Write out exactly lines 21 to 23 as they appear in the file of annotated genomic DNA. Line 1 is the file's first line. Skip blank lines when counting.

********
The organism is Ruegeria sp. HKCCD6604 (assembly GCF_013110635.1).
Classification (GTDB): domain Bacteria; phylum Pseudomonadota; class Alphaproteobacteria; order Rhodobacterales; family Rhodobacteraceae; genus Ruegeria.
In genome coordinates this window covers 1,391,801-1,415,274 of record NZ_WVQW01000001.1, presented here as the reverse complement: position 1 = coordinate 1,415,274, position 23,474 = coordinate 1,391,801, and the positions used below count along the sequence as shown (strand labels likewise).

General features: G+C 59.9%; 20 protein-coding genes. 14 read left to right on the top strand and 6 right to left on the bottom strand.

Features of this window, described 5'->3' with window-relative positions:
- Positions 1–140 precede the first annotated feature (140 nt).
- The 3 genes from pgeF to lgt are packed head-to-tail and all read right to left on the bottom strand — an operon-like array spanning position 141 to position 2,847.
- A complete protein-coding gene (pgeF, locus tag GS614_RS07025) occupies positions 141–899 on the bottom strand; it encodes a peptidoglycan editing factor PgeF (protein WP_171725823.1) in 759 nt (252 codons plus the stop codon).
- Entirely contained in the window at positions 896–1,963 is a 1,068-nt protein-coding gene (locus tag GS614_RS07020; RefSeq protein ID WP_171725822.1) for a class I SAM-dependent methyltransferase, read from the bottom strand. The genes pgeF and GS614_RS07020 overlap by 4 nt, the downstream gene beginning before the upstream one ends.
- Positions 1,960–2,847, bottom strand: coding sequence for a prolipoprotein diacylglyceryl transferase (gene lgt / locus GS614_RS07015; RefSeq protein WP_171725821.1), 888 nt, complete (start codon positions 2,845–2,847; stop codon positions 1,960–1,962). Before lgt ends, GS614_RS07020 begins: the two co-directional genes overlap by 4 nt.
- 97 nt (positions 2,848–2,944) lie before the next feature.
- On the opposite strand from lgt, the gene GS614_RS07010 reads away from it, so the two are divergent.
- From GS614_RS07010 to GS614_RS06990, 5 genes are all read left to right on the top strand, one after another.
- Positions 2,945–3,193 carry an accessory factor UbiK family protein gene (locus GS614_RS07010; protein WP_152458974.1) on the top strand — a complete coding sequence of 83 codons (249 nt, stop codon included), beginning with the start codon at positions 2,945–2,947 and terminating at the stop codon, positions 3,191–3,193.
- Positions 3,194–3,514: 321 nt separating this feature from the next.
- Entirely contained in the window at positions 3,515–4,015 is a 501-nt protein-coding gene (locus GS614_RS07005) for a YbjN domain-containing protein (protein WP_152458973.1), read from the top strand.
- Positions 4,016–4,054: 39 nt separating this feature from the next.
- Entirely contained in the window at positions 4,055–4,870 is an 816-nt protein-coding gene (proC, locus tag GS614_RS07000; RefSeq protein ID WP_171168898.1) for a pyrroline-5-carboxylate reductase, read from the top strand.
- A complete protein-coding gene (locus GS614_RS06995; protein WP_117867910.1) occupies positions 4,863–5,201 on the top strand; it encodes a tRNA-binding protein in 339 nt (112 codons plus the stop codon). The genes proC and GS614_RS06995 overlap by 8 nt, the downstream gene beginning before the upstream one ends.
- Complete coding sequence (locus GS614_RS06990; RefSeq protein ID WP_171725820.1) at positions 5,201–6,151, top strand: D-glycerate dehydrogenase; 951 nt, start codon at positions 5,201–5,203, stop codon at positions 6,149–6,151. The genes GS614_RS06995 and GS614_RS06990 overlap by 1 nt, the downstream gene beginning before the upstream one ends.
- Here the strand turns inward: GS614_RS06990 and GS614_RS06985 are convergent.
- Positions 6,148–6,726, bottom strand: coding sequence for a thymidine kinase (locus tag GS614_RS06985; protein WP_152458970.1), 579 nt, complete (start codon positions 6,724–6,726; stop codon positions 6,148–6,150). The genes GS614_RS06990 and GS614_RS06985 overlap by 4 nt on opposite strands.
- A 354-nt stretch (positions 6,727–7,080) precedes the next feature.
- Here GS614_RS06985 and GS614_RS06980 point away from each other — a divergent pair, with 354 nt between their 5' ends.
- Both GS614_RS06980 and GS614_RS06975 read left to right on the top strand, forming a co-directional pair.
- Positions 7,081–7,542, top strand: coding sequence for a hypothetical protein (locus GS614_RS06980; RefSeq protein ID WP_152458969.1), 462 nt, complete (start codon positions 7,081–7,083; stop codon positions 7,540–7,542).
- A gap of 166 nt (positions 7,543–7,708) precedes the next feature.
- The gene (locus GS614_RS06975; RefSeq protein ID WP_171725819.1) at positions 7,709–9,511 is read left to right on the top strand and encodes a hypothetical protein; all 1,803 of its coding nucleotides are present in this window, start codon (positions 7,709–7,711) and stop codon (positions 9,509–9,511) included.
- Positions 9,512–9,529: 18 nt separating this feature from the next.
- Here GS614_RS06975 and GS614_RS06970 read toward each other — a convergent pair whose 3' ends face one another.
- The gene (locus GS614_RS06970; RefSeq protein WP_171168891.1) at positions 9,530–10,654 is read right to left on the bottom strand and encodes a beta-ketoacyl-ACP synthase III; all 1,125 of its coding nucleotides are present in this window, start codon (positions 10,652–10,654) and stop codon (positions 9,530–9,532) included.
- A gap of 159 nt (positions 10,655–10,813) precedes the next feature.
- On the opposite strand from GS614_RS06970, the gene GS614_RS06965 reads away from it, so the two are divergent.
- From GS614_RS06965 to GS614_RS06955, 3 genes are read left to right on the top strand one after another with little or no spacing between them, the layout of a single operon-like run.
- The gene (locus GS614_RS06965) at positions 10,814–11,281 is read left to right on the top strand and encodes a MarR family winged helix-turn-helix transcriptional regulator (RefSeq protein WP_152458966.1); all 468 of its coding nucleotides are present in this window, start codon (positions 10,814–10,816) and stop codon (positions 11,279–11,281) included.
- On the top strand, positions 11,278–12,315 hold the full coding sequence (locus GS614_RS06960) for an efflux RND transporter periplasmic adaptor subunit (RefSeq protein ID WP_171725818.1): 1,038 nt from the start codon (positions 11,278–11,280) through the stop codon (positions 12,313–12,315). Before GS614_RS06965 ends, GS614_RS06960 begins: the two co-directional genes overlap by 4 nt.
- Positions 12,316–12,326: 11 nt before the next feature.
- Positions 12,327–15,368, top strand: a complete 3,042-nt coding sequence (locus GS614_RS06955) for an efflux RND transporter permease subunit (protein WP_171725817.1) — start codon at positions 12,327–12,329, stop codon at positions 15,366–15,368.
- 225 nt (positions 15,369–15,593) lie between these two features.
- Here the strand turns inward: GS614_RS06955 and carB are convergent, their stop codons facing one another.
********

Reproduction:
- Here the strand turns inward: GS614_RS06990 and GS614_RS06985 are convergent.
- Positions 6,148–6,726, bottom strand: coding sequence for a thymidine kinase (locus tag GS614_RS06985; protein WP_152458970.1), 579 nt, complete (start codon positions 6,724–6,726; stop codon positions 6,148–6,150). The genes GS614_RS06990 and GS614_RS06985 overlap by 4 nt on opposite strands.
- A 354-nt stretch (positions 6,727–7,080) precedes the next feature.